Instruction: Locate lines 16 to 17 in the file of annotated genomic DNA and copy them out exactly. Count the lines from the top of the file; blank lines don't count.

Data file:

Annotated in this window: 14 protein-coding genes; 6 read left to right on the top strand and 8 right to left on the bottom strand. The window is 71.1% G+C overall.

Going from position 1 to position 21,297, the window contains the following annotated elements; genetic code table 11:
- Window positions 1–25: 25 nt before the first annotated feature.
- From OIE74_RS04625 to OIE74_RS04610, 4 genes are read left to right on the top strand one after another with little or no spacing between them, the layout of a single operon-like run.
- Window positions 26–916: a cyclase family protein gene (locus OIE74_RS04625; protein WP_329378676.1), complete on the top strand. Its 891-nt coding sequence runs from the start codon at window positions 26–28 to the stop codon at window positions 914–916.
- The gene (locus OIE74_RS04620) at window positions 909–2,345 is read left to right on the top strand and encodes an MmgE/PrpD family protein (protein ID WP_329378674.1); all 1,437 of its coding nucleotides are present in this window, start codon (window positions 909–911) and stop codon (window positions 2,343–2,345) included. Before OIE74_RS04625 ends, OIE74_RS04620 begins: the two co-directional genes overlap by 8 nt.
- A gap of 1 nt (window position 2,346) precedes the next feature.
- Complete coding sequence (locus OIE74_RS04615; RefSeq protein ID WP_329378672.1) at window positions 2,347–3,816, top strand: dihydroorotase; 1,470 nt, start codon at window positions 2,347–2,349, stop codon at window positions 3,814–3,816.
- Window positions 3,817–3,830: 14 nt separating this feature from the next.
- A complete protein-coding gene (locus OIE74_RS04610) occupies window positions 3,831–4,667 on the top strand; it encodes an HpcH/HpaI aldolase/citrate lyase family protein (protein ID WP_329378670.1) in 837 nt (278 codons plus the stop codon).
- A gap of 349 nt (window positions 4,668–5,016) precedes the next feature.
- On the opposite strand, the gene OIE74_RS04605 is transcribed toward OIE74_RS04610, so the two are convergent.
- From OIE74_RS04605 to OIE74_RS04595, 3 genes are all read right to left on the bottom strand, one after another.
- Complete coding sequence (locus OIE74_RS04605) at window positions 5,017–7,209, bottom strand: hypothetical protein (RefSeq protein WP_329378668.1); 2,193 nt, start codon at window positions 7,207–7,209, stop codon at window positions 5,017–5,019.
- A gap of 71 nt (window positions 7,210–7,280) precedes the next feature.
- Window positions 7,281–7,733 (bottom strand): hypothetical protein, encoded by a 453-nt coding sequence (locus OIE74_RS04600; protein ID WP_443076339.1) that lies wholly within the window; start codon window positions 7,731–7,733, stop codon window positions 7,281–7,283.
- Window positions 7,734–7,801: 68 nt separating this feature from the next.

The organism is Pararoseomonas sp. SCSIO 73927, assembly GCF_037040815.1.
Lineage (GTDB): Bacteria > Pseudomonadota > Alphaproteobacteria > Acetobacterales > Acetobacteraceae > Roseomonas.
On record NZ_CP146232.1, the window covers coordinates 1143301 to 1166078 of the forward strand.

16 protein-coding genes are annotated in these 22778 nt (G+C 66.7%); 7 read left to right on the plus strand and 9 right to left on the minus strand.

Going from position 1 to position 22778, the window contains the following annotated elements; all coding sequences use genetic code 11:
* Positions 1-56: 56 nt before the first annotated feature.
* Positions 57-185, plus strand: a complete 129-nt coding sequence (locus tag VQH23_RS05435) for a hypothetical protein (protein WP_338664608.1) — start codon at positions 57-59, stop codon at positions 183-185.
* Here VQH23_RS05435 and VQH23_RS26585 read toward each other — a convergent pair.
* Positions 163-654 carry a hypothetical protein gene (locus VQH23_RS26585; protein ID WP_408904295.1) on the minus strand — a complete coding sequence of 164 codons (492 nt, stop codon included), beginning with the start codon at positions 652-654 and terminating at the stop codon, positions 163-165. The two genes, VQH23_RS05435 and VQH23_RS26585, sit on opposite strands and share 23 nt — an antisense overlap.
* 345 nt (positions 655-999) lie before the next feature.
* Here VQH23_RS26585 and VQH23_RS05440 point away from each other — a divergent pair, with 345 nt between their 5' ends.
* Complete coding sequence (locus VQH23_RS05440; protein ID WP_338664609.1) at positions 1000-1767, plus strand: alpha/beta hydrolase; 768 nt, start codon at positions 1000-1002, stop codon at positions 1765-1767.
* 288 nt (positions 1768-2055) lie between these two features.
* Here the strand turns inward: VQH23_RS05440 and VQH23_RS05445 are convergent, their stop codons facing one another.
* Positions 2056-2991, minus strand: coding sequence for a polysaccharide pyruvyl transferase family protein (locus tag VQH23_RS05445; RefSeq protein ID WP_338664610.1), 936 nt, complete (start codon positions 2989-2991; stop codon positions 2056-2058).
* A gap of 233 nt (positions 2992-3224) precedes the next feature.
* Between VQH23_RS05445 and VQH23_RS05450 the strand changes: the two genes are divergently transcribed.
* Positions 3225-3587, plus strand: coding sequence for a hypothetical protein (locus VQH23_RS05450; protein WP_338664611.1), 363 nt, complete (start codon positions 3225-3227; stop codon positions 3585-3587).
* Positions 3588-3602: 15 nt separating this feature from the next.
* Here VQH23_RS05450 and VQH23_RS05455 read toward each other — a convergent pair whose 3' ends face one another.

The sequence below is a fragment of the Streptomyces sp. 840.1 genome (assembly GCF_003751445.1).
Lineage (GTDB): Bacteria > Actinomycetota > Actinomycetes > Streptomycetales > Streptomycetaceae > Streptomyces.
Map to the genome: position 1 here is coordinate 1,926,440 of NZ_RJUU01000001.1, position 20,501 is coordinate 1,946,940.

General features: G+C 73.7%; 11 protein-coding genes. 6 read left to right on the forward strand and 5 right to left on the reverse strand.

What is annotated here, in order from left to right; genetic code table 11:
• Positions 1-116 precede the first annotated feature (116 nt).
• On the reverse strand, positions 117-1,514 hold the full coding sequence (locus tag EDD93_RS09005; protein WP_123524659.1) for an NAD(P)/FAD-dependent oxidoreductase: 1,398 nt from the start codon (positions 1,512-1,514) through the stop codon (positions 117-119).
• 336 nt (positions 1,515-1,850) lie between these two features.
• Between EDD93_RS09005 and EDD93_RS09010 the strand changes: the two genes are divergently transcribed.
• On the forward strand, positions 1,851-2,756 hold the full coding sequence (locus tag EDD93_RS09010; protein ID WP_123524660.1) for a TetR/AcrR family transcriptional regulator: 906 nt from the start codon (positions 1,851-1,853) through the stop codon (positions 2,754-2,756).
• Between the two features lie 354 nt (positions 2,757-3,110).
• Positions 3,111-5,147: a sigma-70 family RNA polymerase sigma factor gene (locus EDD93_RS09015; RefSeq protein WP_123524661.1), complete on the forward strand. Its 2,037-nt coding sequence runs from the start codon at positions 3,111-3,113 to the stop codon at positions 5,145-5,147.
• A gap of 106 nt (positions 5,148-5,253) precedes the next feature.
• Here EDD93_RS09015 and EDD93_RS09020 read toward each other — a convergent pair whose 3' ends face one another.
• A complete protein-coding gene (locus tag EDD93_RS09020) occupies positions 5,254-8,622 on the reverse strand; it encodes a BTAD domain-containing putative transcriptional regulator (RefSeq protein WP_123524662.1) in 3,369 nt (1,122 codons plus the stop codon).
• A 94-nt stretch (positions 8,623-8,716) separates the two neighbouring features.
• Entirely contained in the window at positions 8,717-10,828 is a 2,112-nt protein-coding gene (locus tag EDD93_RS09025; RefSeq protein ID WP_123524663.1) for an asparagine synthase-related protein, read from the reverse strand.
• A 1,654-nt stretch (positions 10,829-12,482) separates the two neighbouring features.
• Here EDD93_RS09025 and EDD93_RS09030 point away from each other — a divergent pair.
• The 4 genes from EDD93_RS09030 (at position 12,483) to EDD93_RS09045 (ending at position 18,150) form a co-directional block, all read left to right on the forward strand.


- Window positions 7,281–7,733 (bottom strand): hypothetical protein, encoded by a 453-nt coding sequence (locus OIE74_RS04600; protein ID WP_443076339.1) that lies wholly within the window; start codon window positions 7,731–7,733, stop codon window positions 7,281–7,283.
- Window positions 7,734–7,801: 68 nt separating this feature from the next.